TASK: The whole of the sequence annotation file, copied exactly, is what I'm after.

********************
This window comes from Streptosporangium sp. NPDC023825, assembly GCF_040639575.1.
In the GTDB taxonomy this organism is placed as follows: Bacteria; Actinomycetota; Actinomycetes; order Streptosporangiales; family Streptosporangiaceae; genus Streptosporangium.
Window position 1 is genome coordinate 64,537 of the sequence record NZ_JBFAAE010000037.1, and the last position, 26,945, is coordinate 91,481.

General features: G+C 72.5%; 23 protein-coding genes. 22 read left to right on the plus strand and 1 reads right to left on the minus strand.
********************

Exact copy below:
This window comes from Streptosporangium sp. NPDC023825, assembly GCF_040639575.1.
In the GTDB taxonomy this organism is placed as follows: Bacteria; Actinomycetota; Actinomycetes; order Streptosporangiales; family Streptosporangiaceae; genus Streptosporangium.
Window position 1 is genome coordinate 64,537 of the sequence record NZ_JBFAAE010000037.1, and the last position, 26,945, is coordinate 91,481.

General features: G+C 72.5%; 23 protein-coding genes. 22 read left to right on the plus strand and 1 reads right to left on the minus strand.